Title: I Don’t Like Chocolate
Day/Theme: May 21: the chocolate revolution begins
Series: Princess Tutu
Character/Pairing: Autor/Pique/Fakir. (I blame Manda.)
It had started with Autor inviting himself over to Fakir’s home. Fakir had been trying to explain to Autor that he was very busy with his current story and if he could just please come later he could stay for dinner, but Autor had taken one look at Fakir’s horribly unorganized bookshelf and that was that. Autor was staying and cleaning up the bookshelf, all night if he had to. So Fakir shrugged and rolled his eyes, but sat back down at his desk and continued to write. (Fakir had given up trying to tell Autor he couldn’t just come over whenever he wanted to about a month ago. He had come to learn that trying to get rid of Autor took up more time than what was wasted by Autor distracting him while he was over.)
Autor had pulled all of the books off the shelf and was halfway through shelving the ‘Ds’ when Fakir reached into his desk drawer and pulled out a box of chocolates. Every few lines, he would reach into the box with his left hand and pull out a chocolate, nibbling on it as he wrote.
It took him a few minutes to realize that the entire time he had been doing this, Autor had been sitting cross-legged on the floor, “Drosselmeyer: A Biography” (a book that had been his birthday gift from Autor) in his hand. Fakir turned to get a better look at him, popping his fifth chocolate into his mouth as he did so. Autor just stared, a slight frown creeping onto his face.
It took an awkward moment of the two staring at each other before Fakir realized what must be the reason why Autor seemed so disturbed by the simple act of eating candy. “...Sorry. Do you want one?”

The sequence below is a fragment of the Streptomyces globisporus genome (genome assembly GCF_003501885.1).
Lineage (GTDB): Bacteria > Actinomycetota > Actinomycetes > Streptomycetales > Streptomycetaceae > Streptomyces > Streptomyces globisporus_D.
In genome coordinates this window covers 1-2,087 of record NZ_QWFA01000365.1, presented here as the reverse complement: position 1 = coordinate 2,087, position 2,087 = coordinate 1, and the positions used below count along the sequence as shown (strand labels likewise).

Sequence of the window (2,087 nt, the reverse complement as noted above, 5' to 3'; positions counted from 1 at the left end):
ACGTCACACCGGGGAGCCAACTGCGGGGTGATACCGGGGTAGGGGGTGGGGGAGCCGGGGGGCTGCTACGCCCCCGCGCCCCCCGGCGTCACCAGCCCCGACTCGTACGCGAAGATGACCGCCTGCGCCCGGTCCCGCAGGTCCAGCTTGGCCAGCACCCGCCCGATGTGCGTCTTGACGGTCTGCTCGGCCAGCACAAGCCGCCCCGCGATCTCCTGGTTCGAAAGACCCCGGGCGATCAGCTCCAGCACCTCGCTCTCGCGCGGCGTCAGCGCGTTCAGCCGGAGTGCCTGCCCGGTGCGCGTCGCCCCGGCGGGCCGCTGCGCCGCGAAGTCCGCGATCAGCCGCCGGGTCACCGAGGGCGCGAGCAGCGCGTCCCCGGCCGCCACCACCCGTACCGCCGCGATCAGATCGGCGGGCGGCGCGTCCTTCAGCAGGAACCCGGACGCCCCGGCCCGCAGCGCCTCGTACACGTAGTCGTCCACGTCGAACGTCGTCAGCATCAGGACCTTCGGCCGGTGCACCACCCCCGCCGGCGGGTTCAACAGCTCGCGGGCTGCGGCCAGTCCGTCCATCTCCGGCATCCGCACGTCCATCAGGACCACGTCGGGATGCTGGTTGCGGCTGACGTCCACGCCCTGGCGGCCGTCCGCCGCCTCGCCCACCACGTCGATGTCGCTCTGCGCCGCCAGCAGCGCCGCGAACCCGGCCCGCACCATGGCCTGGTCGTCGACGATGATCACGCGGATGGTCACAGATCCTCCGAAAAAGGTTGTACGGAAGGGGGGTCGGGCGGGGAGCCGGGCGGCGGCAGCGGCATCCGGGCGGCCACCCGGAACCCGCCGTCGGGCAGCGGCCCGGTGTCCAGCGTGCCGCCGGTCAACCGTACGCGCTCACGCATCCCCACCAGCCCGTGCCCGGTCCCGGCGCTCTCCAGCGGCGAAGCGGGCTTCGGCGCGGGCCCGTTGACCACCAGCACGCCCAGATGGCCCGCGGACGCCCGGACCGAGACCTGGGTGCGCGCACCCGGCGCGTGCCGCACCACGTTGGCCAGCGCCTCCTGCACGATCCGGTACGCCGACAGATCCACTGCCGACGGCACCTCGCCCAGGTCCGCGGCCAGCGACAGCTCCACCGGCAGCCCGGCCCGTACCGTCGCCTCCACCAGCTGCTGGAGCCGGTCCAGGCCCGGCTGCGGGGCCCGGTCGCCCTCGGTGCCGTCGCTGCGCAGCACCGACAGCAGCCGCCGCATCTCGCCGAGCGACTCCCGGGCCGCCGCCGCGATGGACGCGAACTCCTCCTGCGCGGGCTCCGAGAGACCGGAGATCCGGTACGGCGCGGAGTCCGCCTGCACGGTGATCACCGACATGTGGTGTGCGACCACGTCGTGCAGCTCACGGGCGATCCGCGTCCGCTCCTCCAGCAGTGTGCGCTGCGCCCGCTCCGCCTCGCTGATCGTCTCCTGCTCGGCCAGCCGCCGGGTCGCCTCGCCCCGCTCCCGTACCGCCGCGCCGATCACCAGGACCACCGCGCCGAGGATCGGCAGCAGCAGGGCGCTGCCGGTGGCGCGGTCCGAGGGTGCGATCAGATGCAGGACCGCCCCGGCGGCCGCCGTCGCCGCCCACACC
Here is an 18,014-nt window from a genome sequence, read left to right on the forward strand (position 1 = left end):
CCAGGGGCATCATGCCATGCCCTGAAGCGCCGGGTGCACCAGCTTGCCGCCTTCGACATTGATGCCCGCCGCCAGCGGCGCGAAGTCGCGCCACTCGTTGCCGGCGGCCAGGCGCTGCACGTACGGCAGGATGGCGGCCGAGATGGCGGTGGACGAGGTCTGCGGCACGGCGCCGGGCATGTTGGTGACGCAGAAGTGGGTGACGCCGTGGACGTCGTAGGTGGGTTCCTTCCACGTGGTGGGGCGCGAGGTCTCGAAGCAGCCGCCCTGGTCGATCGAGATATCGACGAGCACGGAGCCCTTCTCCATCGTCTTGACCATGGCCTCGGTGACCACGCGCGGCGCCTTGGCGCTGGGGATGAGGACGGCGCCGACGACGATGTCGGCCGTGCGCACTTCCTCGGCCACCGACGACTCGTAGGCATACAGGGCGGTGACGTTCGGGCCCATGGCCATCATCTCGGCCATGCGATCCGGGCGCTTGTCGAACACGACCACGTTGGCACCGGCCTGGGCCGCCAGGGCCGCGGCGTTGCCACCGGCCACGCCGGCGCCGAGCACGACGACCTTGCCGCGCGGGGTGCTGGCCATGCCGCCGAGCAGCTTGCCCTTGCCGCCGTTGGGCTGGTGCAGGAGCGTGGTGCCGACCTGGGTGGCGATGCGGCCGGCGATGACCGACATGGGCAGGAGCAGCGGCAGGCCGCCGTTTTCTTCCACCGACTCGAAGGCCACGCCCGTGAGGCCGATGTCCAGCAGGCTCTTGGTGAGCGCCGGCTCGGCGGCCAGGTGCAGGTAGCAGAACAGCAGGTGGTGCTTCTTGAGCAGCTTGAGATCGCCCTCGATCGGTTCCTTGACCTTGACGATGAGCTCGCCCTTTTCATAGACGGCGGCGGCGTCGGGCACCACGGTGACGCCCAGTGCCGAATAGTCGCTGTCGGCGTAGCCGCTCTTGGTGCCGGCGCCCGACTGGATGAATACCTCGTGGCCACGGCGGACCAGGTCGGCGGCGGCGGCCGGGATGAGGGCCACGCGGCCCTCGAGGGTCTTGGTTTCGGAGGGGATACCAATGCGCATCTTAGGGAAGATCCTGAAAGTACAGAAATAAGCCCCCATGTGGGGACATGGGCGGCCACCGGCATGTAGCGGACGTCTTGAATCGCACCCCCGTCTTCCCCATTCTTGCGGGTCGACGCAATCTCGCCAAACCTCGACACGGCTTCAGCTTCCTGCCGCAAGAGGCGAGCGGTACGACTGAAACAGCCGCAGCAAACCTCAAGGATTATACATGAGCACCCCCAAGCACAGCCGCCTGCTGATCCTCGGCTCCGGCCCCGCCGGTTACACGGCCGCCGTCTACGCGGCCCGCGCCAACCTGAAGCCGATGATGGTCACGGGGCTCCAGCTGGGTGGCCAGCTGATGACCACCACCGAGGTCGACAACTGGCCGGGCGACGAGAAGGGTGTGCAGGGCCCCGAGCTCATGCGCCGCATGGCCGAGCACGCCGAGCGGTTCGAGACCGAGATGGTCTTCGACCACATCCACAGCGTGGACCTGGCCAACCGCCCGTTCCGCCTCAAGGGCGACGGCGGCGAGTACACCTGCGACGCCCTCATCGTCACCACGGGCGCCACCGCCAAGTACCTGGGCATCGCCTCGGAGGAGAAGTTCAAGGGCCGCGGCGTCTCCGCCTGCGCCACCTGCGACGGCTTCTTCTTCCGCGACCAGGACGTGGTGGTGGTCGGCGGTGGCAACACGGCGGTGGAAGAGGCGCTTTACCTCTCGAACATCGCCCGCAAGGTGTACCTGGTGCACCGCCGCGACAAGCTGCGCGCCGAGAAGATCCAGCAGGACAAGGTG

“What? I don’t mind.”
“No, thank you. I don’t like chocolate.”
Fakir blinked, staring for a moment. “Who doesn’t like chocolate?”
“I do,” Autor said simply, turning to set the book in his hand on the shelf.
“Do you just not like sweets?”
Autor snorted. “Of course not! I like sweets just fine. I just prefer, say, sweets made with fruit, like toffee apples. Or other sweets, like Turkish Delight.”
“Turkish Delight?” Fakir said skeptically, raising an eyebrow.
“Yes! I’d sell my soul for some Turkish Delight right about now…”
Fakir shrugged, turning back around to continue his work on the story. Only to be particularly annoyed when he realized a few moments later that Autor was still staring at the box of chocolates.
“If you want a chocolate, I’ll give you one. You just have to ask.”
“I told you. I don’t like chocolate.”
“Then why are you staring?”
“I was just…thinking.”
“…Right. Look, if you want a chocolate, take a damn chocolate.”
To Fakir’s surprise, Autor jumped to his feet with a look on his face that made it look he had just insulted his father’s intelligence. “I don’t like chocolate!” Autor said, his eyes flashing.
It actually took Fakir a few seconds to recover from the odd reaction until he could respond. “What’s wrong with the chocolates?”
“…Okay. Fine.” Fakir reached for another chocolate. This was probably just one of those moments where he should just be quiet and let Autor work out whatever prob--
“...You got that from one of the Fakir Faction girls, didn’t you?”
Fakir nearly joked on the chocolate he was eating. He coughed forcing the offending piece of candy down. “The what?!” he gasped out when he could speak again.
“That’s what your fangirls call themselves. You didn’t know?”
“I didn’t even know they had a…’faction’ at all!”
Autor seemed to take comfort in that. He crossed his arms and made a sort of snort-laugh that he tended to do when he was feeling smug about something. “Really, Fakir, you should be aware of things that relate to you!”
“Why would I even want to know that?!” Fakir said, starting to feel exasperated.
“Well, wouldn’t you want to know about the girls that love you?”
“You call that love? That’s not love, Autor. They’re obsessed with who they think I am.”
“So why don’t you give them back?’
Fakir sighed, pausing for a moment. “They’re gifts.”
“But you don’t like them back.”
“Of course not.”
“So why keep the gifts?”
“Why shouldn’t I?”
“Don’t you think it’s incredibly rude of you to keep those gifts?!”
Fakir could feel his head starting to ache. That tended to happen when Autor came over. “Why do you even care?”
“Hmph!” Autor turned on his heel and started to march out of the room. “I suppose someone like you wouldn’t understand!”
And then he was gone, leaving a stack of books on the floor.